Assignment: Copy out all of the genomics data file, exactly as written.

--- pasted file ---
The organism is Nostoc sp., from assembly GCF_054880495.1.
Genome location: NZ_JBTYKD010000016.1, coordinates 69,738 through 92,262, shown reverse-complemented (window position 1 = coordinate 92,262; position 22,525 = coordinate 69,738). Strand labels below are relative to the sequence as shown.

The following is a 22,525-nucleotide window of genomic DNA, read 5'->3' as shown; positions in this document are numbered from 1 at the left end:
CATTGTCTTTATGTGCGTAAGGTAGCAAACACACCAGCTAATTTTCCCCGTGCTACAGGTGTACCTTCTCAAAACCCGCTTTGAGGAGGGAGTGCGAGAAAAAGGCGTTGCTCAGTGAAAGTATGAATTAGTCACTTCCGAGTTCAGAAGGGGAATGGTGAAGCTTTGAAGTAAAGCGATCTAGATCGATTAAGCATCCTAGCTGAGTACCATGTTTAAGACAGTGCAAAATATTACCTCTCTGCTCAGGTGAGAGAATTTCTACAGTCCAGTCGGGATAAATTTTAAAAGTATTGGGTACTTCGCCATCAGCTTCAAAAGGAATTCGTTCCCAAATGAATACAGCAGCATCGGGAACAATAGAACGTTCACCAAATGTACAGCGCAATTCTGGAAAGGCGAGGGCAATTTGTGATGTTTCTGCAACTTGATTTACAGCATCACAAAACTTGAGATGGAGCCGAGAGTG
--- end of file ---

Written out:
The organism is Nostoc sp., from assembly GCF_054880495.1.
Genome location: NZ_JBTYKD010000016.1, coordinates 69,738 through 92,262, shown reverse-complemented (window position 1 = coordinate 92,262; position 22,525 = coordinate 69,738). Strand labels below are relative to the sequence as shown.

The following is a 22,525-nucleotide window of genomic DNA, read 5'->3' as shown; positions in this document are numbered from 1 at the left end:
CATTGTCTTTATGTGCGTAAGGTAGCAAACACACCAGCTAATTTTCCCCGTGCTACAGGTGTACCTTCTCAAAACCCGCTTTGAGGAGGGAGTGCGAGAAAAAGGCGTTGCTCAGTGAAAGTATGAATTAGTCACTTCCGAGTTCAGAAGGGGAATGGTGAAGCTTTGAAGTAAAGCGATCTAGATCGATTAAGCATCCTAGCTGAGTACCATGTTTAAGACAGTGCAAAATATTACCTCTCTGCTCAGGTGAGAGAATTTCTACAGTCCAGTCGGGATAAATTTTAAAAGTATTGGGTACTTCGCCATCAGCTTCAAAAGGAATTCGTTCCCAAATGAATACAGCAGCATCGGGAACAATAGAACGTTCACCAAATGTACAGCGCAATTCTGGAAAGGCGAGGGCAATTTGTGATGTTTCTGCAACTTGATTTACAGCATCACAAAACTTGAGATGGAGCCGAGAGTG